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The Road To Omaha

  by Robert Ludlum


(about 705 pages)
176,324
total words
of all the books in our library
40.07%
vividness
of all the books in our library
7.97%
passive voice
of all the books in our library
3.42%
all adverbs
of all the books in our library
1.50%
ly-adverbs
of all the books in our library
1.92%
non-ly-adverbs
of all the books in our library

clippings from this book

We’ve analyzed hundreds of millions of words, from thousands of different authors, training our linguistic models to recognize the most vivid words in the English language… the words that create the most intense sensory experiences: colors, textures, sounds, flavors, and aromas.

Based on our analysis, we’ve scanned through the pages of this book to find the two pages at the extremes, both the most-passive and the most-vivid pages, so that you can compare them side-by-side and see the difference:

MOST PASSIVE PAGE
MOST VIVID PAGE
there, Commander, doctors don’t know everything, fella.’ ‘My doctors do, ‘cause they don’t know a fucking thing about medicine!’ ‘I’d get a second, maybe a third, opinion -’ ‘General, please! It’s what I explained before. Certain parties expect me to be cold chopped liver within a day or two, and that’s the way it’s got to be - maybe I should say that’s the way it’s got to appear - because while I’m dead I can operate on your behalf as well as my own.’ ‘I’m not much of a religious man,’ concluded the Hawk pensively. ‘Frankly, I’ve seen too much blood spilled by all those fanatics who say they’ll kill everybody who doesn’t believe the way they do. History’s full of that shit and I don’t go along with it. We all came from the same slime that crawled out of the water, or the same lightning bolt that put a primitive brain in our heads. So nobody’s got a right to claim exclusivity.’ ‘Is this a long story, General? Because if it is, we don’t have time.’ ‘Hell, no, it’s short. If you’re dead, Commander, you’re sure as snow isn’t pea-green going to operate from that grave of yours. Somehow I can’t figure you to be a candidate for resurrection.’ ‘Jesus Christ!’ ‘Even if he was, you’re not, soldier.’ ‘I won’t be dead, General - I’m simply gonna disappear like I was dead, capisce?’ ‘Not entirely.’ ‘Like I said, we’re working on it. It’s vital that my enemies - your enemies - think I’m about my clothes?’ ‘You got ‘em, you yellow-skinned coyote!’ The fake animal skin flap opened and an assortment of Ivy League garments was hurled out of the dark space. ‘That’s redskin, Mac. Not yellow-skinned, remember?’ The young loinclothed brave lurched for the flying shorts, shirt, grey flannel trousers and navy blue blazer. Thank you, Mac, I really thank you.’ ‘Not yet, boy, but you will. A good officer, never forgets the grunts, no matter how unworthy they might appear in the heat of battle… You were a help, I’ll say that, in the GHQ strategy sessions. Leave your forwarding address with that drunken flake you call Eagle Ass!’ ‘Eagle Eyes,’ corrected the brave, discarding his loincloth and putting on his shorts. He reached for his Oxford blue shirt. ‘And you gave him the booze - you gave everyone cases of booze - I never allowed so much.’ ‘Beware the sanctimonious Indian who turns on his tribe!’ yelled the unseen manipulator of the Wopotamis. ‘Fuck off, Mac!’ cried the brave, shoving his feet into his Bally loafers and his striped tie into his pocket, and getting into his blazer. ‘Where the hell’s my Camaro?’ ‘Camouflaged beyond the east pasture, sixty running deer strides to the right of the August owl’s tall pine.’ ‘Sixty what? What goddamned owl?’ ‘You never were too sharp in the field; Eagle Ass told me that himself.’ ‘Eagle Eyes, and he’s my uncle and he hasn’t inhaled a sober breath or seen straight since you got here! East pasture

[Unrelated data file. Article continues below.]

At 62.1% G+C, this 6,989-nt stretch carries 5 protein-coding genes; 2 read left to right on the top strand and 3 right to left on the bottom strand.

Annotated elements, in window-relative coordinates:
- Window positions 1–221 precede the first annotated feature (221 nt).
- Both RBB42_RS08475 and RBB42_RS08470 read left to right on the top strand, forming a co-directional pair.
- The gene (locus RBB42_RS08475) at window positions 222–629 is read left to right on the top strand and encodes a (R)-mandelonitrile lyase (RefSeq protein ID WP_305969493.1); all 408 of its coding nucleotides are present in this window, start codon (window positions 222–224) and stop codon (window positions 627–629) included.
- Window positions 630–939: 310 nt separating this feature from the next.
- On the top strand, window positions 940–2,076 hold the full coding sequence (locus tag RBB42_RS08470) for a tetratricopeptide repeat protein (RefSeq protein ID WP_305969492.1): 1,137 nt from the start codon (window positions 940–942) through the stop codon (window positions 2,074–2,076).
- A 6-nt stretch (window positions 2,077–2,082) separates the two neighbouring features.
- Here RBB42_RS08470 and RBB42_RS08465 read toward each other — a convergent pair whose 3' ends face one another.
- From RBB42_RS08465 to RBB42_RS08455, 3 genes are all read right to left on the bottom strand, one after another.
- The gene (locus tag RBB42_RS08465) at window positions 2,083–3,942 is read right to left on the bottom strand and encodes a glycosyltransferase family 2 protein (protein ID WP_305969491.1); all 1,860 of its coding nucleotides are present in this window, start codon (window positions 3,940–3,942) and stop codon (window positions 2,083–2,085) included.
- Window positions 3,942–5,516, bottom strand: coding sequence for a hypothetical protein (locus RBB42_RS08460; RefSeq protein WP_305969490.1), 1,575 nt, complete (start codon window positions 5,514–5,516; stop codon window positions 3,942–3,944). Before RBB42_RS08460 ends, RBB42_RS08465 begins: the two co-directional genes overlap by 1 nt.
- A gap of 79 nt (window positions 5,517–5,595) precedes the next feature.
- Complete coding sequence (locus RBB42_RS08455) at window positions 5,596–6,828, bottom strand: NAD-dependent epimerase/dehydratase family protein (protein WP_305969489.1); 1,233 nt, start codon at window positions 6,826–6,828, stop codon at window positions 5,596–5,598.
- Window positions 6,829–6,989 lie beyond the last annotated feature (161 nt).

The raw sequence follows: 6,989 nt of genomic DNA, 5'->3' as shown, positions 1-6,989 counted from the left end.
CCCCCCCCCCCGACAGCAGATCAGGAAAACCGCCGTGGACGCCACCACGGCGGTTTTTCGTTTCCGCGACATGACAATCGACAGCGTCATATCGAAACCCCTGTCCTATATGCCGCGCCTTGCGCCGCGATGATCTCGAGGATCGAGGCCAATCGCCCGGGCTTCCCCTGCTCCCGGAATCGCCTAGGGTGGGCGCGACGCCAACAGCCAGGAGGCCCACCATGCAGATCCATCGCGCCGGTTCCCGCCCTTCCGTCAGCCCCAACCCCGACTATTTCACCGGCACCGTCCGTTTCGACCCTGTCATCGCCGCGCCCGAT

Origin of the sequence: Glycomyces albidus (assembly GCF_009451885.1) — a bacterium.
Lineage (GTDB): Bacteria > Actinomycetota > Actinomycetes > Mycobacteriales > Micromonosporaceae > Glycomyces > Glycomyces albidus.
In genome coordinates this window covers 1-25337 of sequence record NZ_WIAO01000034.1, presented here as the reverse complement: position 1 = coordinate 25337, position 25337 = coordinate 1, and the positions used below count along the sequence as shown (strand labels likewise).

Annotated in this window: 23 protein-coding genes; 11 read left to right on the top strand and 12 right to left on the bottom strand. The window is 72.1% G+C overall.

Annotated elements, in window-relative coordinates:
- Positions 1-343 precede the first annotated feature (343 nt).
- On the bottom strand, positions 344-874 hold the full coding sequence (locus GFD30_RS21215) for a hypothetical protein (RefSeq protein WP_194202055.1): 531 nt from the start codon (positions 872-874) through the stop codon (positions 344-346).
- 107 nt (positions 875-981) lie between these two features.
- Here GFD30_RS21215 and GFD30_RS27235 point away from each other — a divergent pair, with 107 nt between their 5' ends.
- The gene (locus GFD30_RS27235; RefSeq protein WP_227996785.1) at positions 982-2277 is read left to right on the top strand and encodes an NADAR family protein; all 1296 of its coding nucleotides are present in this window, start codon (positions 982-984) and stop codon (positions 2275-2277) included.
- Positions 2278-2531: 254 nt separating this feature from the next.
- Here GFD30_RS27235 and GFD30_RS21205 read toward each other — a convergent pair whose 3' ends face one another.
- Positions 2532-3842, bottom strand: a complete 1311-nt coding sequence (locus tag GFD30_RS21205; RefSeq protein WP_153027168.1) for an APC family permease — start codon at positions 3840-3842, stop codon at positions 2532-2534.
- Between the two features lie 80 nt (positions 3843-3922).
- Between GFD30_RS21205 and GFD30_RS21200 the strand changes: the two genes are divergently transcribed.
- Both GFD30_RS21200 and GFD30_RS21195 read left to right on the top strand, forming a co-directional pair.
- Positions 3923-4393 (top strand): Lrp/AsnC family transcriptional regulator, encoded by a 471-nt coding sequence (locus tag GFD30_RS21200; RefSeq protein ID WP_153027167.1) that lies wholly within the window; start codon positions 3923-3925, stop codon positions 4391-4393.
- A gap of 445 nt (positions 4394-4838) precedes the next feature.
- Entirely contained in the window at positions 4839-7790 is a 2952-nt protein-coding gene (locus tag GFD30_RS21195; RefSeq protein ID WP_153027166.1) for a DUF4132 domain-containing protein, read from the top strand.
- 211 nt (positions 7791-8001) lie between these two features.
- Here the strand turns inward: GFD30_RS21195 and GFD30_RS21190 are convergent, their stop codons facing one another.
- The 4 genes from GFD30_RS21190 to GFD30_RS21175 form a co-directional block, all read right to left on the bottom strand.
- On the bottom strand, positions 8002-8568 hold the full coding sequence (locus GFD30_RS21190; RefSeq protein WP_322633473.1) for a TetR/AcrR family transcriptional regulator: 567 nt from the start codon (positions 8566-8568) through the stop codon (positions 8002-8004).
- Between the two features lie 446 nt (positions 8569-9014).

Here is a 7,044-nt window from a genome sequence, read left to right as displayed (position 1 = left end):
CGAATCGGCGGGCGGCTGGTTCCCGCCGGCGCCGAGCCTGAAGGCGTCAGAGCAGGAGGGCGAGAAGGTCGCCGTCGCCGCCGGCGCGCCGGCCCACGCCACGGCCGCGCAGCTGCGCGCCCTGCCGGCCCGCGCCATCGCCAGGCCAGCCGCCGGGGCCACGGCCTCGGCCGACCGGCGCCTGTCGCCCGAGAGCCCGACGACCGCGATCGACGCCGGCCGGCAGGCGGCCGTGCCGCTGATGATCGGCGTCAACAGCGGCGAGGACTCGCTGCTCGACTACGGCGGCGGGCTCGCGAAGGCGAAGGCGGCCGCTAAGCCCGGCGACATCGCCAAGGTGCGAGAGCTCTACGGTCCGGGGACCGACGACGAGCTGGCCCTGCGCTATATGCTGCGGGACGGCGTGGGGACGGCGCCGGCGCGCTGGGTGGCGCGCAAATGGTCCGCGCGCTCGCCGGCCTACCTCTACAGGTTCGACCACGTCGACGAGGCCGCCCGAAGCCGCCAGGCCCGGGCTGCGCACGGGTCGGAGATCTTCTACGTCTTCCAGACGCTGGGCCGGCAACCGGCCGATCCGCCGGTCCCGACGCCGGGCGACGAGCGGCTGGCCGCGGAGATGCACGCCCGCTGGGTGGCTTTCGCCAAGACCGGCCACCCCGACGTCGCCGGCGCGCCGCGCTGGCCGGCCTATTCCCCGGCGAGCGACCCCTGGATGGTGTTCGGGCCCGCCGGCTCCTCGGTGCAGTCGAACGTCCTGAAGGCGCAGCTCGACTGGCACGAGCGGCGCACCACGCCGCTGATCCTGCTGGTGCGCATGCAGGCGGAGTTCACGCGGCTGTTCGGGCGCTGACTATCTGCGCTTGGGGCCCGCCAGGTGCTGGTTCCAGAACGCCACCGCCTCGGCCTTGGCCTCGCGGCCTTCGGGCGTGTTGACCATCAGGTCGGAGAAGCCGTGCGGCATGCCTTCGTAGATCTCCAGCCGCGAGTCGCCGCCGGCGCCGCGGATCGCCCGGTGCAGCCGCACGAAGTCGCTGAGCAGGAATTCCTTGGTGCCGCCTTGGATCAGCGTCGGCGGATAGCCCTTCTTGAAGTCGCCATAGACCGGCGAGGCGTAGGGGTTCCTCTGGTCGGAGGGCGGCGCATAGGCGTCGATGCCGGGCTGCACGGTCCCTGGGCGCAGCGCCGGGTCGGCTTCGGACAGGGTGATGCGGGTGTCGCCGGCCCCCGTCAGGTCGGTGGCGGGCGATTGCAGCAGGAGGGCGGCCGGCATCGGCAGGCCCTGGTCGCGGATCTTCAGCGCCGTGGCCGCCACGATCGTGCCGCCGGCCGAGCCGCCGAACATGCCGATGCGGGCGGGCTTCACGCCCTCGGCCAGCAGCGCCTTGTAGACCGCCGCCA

emotional story arc

Click anywhere on the chart to see the most significant emotional words — both positive & negative — from the corresponding section of the text…
This chart visualizes the the shifting emotional balance for the arc of this story, based on the emotional strength of the words in the prose, using techniques pioneered by the UVM Computational Story Lab. To create this story arc, we divided the complete manuscript text into 50 equal-sized chunks, each with 3526.48 words, and then we scored each section by counting the number of strongly-emotional words, both positive and negative. The bars in the chart move downward whenever there’s conflict and sadness, and they move upward when conflicts are resolved, or when the characters are happy and content. The size of each bar represents the positive or negative word-count of that section.

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